St. Paul Human Rights director search took surprise twist
Here’s my latest story in the Spokesman.
St. Paul Human Rights director search took surprise twist
by Anna Pratt
Originally posted 4/22/2009
None of the finalists presented to the community made the final cut
Recently, the City of St. Paul hired attorney Luz Maria Frias to take the helm of its newly merged Department of Human Rights and Equal Economic Opportunity (HREEO), a move that has garnered plenty of support but has also raised questions about the fairness of the selection process.
HREEO is supposed to increase opportunities for minorities, women, and people with disabilities in St. Paul. Its main goal is to “improve internal communication and coordination of contract related activities and to create a single point of accountability,” according to the original job listing.
Recently, Frias served as the City’s external affairs director, helping to secure over $27 million in supplemental funding for City initiatives, according to City information. Before coming to the City, she was a hearing examiner for the Shakopee Mdewkanton Sioux Community, chief legal officer for Centro Legal, and family court magistrate for the Second and Fourth Judicial Districts.
Frias is well respected for her advocacy efforts over the past 20 years, especially among Latinos, according to Francisco Gonzalez, an attorney and civil rights activist. “Anyone who has worked with the Latino community over the last 10 years knows her,” he said.
But critics question whether she’ll be beholden to St. Paul Mayor Chris Coleman, though her proponents deny that. Frias twice turned down an interview with MSR, saying via email that she wants to hold off until she is more settled in her job.
Additionally, some people question whether the City adhered to the law when it hired Frias after two top candidates turned down job offers and the third finalist, Edward McDonald, was passed over. At that point, the mayor asked the selection committee for more names. It’s worth pointing out here that only half of the committee members made it to a meeting in which several more finalists were produced.
It’s unclear at this point why the mayor didn’t offer the job to McDonald, a former high-ranking City official who brought a whistleblower lawsuit against the City after his 2003 firing, which ended with a settlement. Nobody in the mayor’s office could be reached by press time, while McDonald declined to comment.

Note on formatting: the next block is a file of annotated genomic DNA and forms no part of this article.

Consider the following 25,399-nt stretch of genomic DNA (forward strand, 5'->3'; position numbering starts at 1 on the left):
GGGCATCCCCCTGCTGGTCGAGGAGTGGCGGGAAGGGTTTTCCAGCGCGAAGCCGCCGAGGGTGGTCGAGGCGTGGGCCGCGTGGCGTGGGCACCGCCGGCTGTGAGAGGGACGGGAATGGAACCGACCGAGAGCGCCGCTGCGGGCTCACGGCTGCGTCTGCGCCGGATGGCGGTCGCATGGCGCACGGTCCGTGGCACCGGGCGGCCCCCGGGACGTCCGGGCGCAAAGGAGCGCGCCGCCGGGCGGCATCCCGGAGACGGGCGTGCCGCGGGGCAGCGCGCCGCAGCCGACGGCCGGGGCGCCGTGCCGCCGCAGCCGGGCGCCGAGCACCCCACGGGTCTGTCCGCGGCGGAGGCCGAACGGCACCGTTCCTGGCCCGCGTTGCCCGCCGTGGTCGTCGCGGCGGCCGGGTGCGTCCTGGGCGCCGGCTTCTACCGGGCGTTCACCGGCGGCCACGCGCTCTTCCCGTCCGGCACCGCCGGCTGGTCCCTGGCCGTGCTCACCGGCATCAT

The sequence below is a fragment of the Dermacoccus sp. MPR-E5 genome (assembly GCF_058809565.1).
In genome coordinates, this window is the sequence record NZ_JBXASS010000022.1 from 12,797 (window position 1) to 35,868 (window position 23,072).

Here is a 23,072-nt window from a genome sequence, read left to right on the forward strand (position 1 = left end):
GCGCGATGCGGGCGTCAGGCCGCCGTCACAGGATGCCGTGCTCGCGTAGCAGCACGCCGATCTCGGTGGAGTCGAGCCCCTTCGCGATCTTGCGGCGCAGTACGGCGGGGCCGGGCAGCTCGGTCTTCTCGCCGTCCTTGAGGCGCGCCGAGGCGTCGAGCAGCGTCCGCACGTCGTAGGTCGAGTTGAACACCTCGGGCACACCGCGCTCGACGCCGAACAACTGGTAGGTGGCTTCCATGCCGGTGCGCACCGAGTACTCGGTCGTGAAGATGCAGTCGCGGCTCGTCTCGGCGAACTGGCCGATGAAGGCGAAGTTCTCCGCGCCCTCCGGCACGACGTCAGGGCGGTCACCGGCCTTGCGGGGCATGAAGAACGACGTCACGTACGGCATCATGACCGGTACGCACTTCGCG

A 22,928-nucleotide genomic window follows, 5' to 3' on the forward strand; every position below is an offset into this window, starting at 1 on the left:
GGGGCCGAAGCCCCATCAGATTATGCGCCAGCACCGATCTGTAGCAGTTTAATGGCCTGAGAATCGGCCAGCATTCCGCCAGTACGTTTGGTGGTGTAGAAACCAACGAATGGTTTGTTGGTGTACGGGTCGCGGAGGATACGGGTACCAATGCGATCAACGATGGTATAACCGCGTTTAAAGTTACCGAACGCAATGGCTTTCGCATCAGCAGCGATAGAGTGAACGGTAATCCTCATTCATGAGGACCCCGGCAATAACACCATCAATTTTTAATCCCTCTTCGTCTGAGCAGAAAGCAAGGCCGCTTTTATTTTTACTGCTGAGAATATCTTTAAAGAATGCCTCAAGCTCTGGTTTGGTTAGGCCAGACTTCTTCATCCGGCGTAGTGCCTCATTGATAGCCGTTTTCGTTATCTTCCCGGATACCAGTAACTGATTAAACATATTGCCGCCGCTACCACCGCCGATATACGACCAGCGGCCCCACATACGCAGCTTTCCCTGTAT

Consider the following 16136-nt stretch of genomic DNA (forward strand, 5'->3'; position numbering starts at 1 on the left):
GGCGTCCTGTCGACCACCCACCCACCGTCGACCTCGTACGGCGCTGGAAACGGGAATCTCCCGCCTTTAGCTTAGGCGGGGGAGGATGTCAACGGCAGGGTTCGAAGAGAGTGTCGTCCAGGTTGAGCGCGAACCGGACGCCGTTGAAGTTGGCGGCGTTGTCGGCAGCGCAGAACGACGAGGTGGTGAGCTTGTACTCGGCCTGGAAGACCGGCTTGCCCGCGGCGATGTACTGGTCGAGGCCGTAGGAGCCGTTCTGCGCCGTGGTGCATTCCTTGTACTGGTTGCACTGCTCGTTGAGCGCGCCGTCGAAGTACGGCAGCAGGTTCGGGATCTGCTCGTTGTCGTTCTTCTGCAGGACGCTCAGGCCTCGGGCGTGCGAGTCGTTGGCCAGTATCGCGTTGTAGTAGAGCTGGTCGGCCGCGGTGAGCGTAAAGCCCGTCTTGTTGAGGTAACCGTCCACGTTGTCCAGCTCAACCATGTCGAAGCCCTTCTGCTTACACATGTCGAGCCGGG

Clifton Boyd, an owner of B and L Supply who has been active on minority inclusion efforts, raised some doubts about the process. “If Ed McDonald wasn’t going to be taken seriously, then why was he in the top three?” Further, “It looks like there was no intention of considering him. He shouldn’t have been in the top three if that is the case. Since the person chosen was someone from [the mayor’s] staff, it looks as if he hand-picked her.”
City Council Member Melvin Carter III, who led the selection committee, said he couldn’t speak to why McDonald didn’t get the job, but he argued that the process didn’t sidestep any of the protocols that were outlined in the beginning. “One of the finalists would be appointed from the pool of finalists, and that is the case,” he explained. “Two of the three finalists ended up withdrawing. Because our charge was to find three to five finalists, we continued to identify finalists. Luz was one of those finalists who was forwarded to the mayor,” Carter said.
Additionally, he said Frias is highly qualified: “She’s an independent thinker and very capable of promoting justice regardless of the political framework. She’s impeccably qualified, which I think people will see more over time.”
More on the selection process
An intra-city webpage has a barebones description of the process for selecting a director, who serves a three-year term, stating that candidates “will be vetted through a community selection process similar to that for the City’s police and fire chiefs.”
Chapter 12 of the City code, which deals with the selection process for police and fire chiefs, spells out what happens after the mayor receives recommendations from a selection committee. It states that, “the mayor shall appoint one of said certified names, subject to the approval of city council. If the council does not approve the appointment, the mayor shall in turn appoint each of the remaining candidates, each subject to council approval. If the council approves none of the candidates, the candidate who has received the highest grading by the committee shall be appointed without further action by the mayor or council.’